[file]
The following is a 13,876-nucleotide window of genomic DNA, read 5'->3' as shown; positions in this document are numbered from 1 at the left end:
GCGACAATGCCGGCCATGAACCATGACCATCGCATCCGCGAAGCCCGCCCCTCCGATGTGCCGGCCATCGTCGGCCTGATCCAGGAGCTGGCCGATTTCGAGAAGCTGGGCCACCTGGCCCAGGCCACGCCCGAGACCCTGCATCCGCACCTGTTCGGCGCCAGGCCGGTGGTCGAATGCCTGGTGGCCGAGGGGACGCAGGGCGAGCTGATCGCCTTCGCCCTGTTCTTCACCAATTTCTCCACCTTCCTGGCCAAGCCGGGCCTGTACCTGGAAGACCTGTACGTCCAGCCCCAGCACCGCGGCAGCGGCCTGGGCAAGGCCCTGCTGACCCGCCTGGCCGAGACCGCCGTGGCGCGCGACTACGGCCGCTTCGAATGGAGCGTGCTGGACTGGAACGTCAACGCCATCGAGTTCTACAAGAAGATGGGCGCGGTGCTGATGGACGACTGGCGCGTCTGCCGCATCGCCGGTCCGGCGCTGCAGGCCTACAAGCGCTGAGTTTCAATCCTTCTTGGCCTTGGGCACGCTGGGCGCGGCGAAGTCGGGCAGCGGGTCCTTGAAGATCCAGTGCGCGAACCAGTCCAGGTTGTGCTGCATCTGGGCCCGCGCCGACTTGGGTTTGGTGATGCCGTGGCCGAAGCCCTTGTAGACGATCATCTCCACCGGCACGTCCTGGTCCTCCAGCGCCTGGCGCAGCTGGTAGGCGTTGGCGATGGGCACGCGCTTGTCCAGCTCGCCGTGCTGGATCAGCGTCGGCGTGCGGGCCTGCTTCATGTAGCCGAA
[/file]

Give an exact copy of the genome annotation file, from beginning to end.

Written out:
The following is a 13,876-nucleotide window of genomic DNA, read 5'->3' as shown; positions in this document are numbered from 1 at the left end:
GCGACAATGCCGGCCATGAACCATGACCATCGCATCCGCGAAGCCCGCCCCTCCGATGTGCCGGCCATCGTCGGCCTGATCCAGGAGCTGGCCGATTTCGAGAAGCTGGGCCACCTGGCCCAGGCCACGCCCGAGACCCTGCATCCGCACCTGTTCGGCGCCAGGCCGGTGGTCGAATGCCTGGTGGCCGAGGGGACGCAGGGCGAGCTGATCGCCTTCGCCCTGTTCTTCACCAATTTCTCCACCTTCCTGGCCAAGCCGGGCCTGTACCTGGAAGACCTGTACGTCCAGCCCCAGCACCGCGGCAGCGGCCTGGGCAAGGCCCTGCTGACCCGCCTGGCCGAGACCGCCGTGGCGCGCGACTACGGCCGCTTCGAATGGAGCGTGCTGGACTGGAACGTCAACGCCATCGAGTTCTACAAGAAGATGGGCGCGGTGCTGATGGACGACTGGCGCGTCTGCCGCATCGCCGGTCCGGCGCTGCAGGCCTACAAGCGCTGAGTTTCAATCCTTCTTGGCCTTGGGCACGCTGGGCGCGGCGAAGTCGGGCAGCGGGTCCTTGAAGATCCAGTGCGCGAACCAGTCCAGGTTGTGCTGCATCTGGGCCCGCGCCGACTTGGGTTTGGTGATGCCGTGGCCGAAGCCCTTGTAGACGATCATCTCCACCGGCACGTCCTGGTCCTCCAGCGCCTGGCGCAGCTGGTAGGCGTTGGCGATGGGCACGCGCTTGTCCAGCTCGCCGTGCTGGATCAGCGTCGGCGTGCGGGCCTGCTTCATGTAGCCGAA